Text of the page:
Univ Hong Kong, Dept Phys, Hong Kong, Hong Kong, Peoples R China
; Nanjing Univ, Dept Astron, Nanjing 210093, Peoples R China
; Nanjing Univ, Astron & Astrophys Ctr E China, Nanjing 210093, Peoples R China
; Chinese Acad Sci, Inst High Energy Phys, LCRHEA, Beijing 100039, Peoples R China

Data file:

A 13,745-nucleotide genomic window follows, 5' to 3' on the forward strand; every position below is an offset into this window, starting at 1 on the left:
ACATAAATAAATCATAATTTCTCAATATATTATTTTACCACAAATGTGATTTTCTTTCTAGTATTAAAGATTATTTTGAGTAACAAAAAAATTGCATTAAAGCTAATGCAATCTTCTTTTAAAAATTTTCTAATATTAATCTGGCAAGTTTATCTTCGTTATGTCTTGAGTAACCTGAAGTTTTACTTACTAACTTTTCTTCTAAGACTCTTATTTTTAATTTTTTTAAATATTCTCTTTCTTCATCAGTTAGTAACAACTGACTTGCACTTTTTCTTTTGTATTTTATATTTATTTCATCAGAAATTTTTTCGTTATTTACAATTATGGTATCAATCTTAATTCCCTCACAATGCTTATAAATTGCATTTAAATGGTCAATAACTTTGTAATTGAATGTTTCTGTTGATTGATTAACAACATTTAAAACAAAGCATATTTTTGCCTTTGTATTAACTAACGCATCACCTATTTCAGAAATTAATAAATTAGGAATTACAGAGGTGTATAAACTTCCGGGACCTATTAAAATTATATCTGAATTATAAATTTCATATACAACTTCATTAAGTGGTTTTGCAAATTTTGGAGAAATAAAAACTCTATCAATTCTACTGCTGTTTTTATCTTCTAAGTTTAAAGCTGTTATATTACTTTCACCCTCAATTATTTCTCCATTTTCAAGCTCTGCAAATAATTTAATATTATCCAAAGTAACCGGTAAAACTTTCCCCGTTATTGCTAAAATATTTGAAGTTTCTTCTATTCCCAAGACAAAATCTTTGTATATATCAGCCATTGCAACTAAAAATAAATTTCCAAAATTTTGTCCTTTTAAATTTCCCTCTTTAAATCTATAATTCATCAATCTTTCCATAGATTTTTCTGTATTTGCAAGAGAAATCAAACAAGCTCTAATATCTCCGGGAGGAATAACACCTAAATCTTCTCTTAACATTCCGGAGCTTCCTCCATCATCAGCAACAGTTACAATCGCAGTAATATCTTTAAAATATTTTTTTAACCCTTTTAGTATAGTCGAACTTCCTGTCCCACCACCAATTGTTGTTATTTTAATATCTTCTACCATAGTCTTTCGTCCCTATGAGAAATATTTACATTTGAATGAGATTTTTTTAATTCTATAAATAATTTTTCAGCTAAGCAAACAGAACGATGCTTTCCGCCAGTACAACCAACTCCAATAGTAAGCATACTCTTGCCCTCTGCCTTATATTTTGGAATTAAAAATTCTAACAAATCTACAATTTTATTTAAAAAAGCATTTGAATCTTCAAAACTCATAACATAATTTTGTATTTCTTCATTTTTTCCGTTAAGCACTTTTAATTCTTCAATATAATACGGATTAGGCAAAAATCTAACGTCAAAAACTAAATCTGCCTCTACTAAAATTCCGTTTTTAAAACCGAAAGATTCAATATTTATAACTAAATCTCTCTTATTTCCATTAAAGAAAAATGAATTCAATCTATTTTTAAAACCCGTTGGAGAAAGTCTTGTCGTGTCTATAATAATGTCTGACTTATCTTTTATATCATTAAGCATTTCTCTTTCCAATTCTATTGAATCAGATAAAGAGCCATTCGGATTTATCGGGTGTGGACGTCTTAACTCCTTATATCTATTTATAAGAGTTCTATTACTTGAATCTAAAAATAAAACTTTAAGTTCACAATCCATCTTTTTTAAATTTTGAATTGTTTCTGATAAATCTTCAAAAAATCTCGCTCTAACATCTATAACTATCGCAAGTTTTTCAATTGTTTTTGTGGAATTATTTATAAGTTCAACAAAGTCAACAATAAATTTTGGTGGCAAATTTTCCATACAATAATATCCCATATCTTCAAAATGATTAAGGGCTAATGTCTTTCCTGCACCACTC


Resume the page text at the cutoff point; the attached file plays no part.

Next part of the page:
Nearly all previous discussions on beaming effects in gamma-ray bursts (GRBs) have assumed a conical geometry. However, more and more observations on relativistic jets in radio galaxies, active galactic nuclei, and 'microquasars' in the Galaxy have shown that many of these outflows are not conical, but cylindrical, i.e. they maintain constant cross-sections at large scales. Thus it is necessary to discuss the possibility of gamma-ray bursts being due to highly collimated cylindrical jets, not conical ones. Here we study the dynamical evolution of cylindrical jets and discuss their afterglows. Both analytical and numerical results are presented. It is shown that when the lateral expansion is not taken into account, a cylindrical jet typically remains highly relativistic for similar to 10(8)-10(9) s. During this relativistic phase, the optical afterglow at first decays as S-nu proportional to t(-p/2), where p is the index characterizing the power-law energy distribution of electrons. Then the light curve steepens to S-nu proportional to t(-(p+1)/2) due to cooling of electrons. After entering the non-relativistic phase (i.e. t greater than or equal to 10(11) s), the afterglow is S-nu proportional to t(-(5p-4)/6). However, if the cylindrical jet expands laterally at the comoving sound speed, then the decay becomes S-nu proportional to t(-p) and S-nu proportional to t(-(15p-21)/10) - t(-(15p-20)/10) in the ultrarelativistic and in the non-relativistic phase respectively. Note that in both cases the light curve turns flatter after the relativistic-Newtonian transition point, which differs markedly from the behaviour of a conical jet. It is suggested that some GRBs with afterglows decaying as t(-1.1)-t(-1.3) may be due to cylindrical jets, not necessarily isotropic fireballs.